Washington, DC – International humanitarian and relief organization Oxfam America joined community leaders to praise the Gulf Coast Ecosystem Restoration Council’s blueprint for developing a regional restoration plan released today. The “Path Forward” plan as it is known takes solid steps forward toward repairing some of our nation’s most valuable natural resources, while empowering the region’s communities and fostering the Gulf Coast’s emerging restoration economy. Oxfam lauded the Council particularly for addressing the concerns of working families still suffering from long-term effects of the oil spill, and communities still struggling to recover.
“We applaud the Council for recognizing that a truly comprehensive plan requires an integrated vision to leverage investments in ecosystem restoration to build more resilient communities and greater economic opportunity for the working families along the coast, many still impacted by the oil spill,” said Jeffrey Buchanan, Senior Domestic Policy Advisor at Oxfam America. “Gulf Coast communities are facing the inter-related reality of spiking poverty and enormous long-term ecological challenges, and the Council’s vision sets a path for creating new career pathways for struggling, hardworking families connected to projects addressing these environmental needs.”
The Gulf Coast Ecosystem Restoration Council was created under the RESTORE the Gulf Coast Act, legislation signed by the President in July 2012, which will send up to $20 billion in civil fines under the Clean Water Act from the 2010 BP oil spill directly to the Gulf Coast states. The Council is tasked with developing a comprehensive plan to expend funds on critical coastal and marine restoration projects and guide the use of other resources.
“Instead of debating false choices that pit the economy against the environment, the Council is pointing towards a path to make things right in the community and in the environment,” said Patrick Barnes, President of BFA Environmental, a regional environmental engineering firm, and founder of Limitless Vistas, a nonprofit organization preparing New Orleans-area disadvantaged youth for environmental jobs. “We need an integrated comprehensive plan that restores the coast and ensures those projects promote training and real job opportunities to revitalize the local economy and the life of these coastal communities as they adapt to new challenges."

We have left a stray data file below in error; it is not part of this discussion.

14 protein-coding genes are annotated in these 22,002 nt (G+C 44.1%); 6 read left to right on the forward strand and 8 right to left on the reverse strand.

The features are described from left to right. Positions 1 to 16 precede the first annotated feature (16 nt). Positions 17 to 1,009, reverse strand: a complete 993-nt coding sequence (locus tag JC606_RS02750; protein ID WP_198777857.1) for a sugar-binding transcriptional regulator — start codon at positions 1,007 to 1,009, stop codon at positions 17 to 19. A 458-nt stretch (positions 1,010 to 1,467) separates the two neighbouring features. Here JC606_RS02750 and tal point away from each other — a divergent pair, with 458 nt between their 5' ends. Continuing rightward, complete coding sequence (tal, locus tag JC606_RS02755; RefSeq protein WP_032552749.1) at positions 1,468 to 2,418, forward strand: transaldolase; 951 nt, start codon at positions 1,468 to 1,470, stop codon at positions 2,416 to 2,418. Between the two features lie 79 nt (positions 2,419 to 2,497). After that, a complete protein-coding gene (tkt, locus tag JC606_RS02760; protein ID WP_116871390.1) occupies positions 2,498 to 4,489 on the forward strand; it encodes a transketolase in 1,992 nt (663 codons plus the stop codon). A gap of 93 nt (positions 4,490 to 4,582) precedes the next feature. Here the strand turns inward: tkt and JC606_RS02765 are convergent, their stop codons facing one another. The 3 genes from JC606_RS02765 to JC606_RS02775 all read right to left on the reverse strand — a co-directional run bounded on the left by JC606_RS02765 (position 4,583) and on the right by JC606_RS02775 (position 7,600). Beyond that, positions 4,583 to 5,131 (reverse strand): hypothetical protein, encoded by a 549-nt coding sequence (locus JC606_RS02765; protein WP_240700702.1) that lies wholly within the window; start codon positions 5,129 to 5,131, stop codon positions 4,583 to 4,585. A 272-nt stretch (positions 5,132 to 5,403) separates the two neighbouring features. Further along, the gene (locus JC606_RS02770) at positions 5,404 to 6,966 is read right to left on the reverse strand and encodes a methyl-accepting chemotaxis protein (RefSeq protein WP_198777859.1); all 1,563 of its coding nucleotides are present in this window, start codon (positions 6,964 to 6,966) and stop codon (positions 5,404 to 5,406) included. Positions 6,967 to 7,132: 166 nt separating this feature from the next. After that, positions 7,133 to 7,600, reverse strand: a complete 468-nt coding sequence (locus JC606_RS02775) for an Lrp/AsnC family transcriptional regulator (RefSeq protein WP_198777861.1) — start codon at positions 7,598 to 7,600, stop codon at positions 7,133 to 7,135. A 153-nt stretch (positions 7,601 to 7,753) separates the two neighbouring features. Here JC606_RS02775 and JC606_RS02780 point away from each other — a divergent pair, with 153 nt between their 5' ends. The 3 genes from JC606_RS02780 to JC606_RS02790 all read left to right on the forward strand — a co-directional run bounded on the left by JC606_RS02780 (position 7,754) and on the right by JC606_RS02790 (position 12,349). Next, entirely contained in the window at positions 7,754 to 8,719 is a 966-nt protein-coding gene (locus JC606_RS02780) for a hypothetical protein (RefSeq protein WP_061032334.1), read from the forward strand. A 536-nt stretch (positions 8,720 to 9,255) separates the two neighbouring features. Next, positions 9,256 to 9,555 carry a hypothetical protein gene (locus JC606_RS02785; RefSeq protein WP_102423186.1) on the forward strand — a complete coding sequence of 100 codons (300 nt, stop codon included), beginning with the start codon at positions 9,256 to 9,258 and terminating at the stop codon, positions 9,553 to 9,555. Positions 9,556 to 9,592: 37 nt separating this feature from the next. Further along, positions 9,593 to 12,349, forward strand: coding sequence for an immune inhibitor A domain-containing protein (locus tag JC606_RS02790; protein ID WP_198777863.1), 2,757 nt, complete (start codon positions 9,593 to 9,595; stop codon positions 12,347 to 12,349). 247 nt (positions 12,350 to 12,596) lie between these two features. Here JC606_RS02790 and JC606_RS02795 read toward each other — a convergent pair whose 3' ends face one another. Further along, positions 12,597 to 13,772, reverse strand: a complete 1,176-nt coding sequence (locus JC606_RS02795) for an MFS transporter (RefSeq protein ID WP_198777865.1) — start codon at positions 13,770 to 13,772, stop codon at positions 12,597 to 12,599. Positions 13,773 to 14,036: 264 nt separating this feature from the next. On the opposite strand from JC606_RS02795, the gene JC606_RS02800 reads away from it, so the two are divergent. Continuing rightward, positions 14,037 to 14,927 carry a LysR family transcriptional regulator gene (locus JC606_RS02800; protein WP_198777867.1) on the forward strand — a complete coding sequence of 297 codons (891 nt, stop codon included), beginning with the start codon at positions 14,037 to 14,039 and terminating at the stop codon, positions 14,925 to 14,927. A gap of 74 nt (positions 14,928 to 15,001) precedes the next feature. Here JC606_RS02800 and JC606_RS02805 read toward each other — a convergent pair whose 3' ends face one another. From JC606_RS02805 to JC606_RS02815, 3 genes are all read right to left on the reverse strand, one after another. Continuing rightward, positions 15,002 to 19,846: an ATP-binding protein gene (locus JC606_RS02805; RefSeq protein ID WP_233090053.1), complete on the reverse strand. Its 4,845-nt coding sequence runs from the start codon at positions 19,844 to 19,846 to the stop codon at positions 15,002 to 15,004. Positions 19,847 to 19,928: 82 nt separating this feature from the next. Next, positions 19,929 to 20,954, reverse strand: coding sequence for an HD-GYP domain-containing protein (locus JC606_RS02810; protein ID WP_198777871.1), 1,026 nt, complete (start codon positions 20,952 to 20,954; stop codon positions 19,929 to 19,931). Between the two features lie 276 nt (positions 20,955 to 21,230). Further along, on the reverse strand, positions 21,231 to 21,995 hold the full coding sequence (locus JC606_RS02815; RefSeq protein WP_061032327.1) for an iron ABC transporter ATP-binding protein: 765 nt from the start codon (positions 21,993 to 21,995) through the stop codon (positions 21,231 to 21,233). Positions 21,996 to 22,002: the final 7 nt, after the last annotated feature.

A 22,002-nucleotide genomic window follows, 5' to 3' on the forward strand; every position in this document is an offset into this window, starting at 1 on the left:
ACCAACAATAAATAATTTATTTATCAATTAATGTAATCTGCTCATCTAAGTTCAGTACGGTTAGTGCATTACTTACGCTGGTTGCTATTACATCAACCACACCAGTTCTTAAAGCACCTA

Ecosystem restoration projects create from 17 to 36 jobs for every one million dollars invested. This includes middle skilled, decent wage jobs -- like boat captains, pipefitters, welders, heavy equipment operators, construction inspectors and surveyors -- that low-skilled workers could obtain with access to additional skills training and on-the-job learning opportunities.
“Coastal restoration projects have the opportunity to wrap together both ends of the socioeconomic spectrum in the Gulf Coast as it relates to jobs,” said Elliott Bouillion, CEO of Resource Environmental Solutions (RES), a leading provider of wetland solutions based in Houston, TX and Baton Rouge, LA. RES operates Louisiana’s largest commercial native plant and coastal grass nursery in Pointe-aux-Chenes, LA. “Under the leadership of the Department of Commerce and the Gulf Coast states, this is a chance to put scientists and engineers to work together with construction and monitoring crews. This is a once in a lifetime opportunity to invest in the Gulf environmentally and economically."
In many coastal communities along the Gulf where livelihoods rely on a healthy marine ecosystem, individuals and families have been struggling to survive since the spill in 2010. According to the Census Bureau, coastal counties and parishes across Alabama, Mississippi and Louisiana (the states closest to the spill site) saw poverty rates jump by as much as 33 percent between 2009 and the most recent post-spill data in 2011.
“As our shrimp, crab and oyster fisheries continue to suffer the impacts from the BP spill, we have seen more and more fishermen fall on hard times, particularly in the Vietnamese community,” said Kaitlin Truong, Chair of Ocean Springs, MS based community development organization Asian Americans for Change. “We need to remember the people of the Gulf, and we look forward to the opportunity to engage the Council to ensure community input is heard as its starts to construct a regional restoration plan that repairs our natural resources and finds new ways to help the most impacted communities access new livelihood opportunities.”
“Through the years our company has seen how investing in the environment can mean jobs for workers and economic growth for local communities,” said Ashley Kerns, vice president of Westlake, LA-based Mike Hooks, Inc. a regional dredging and marine construction firm. “The industry is excited to work with Acting Secretary Blank, the Council, and the Gulf States to execute projects and help create new career opportunities for Gulf Coast workers -- jobs that in many cases, for those willing to work hard and stay with it, can provide working families with good wages and a shot at economic mobility.”
Oxfam America is an international relief and development organization that creates lasting solutions to poverty, hunger, and injustice. Together with individuals and local groups in 99 countries, Oxfam saves lives, helps people overcome poverty, and fights for social justice. Oxfam America is an affiliate of Oxfam. To join our efforts or learn more, go to www.oxfamamerica.org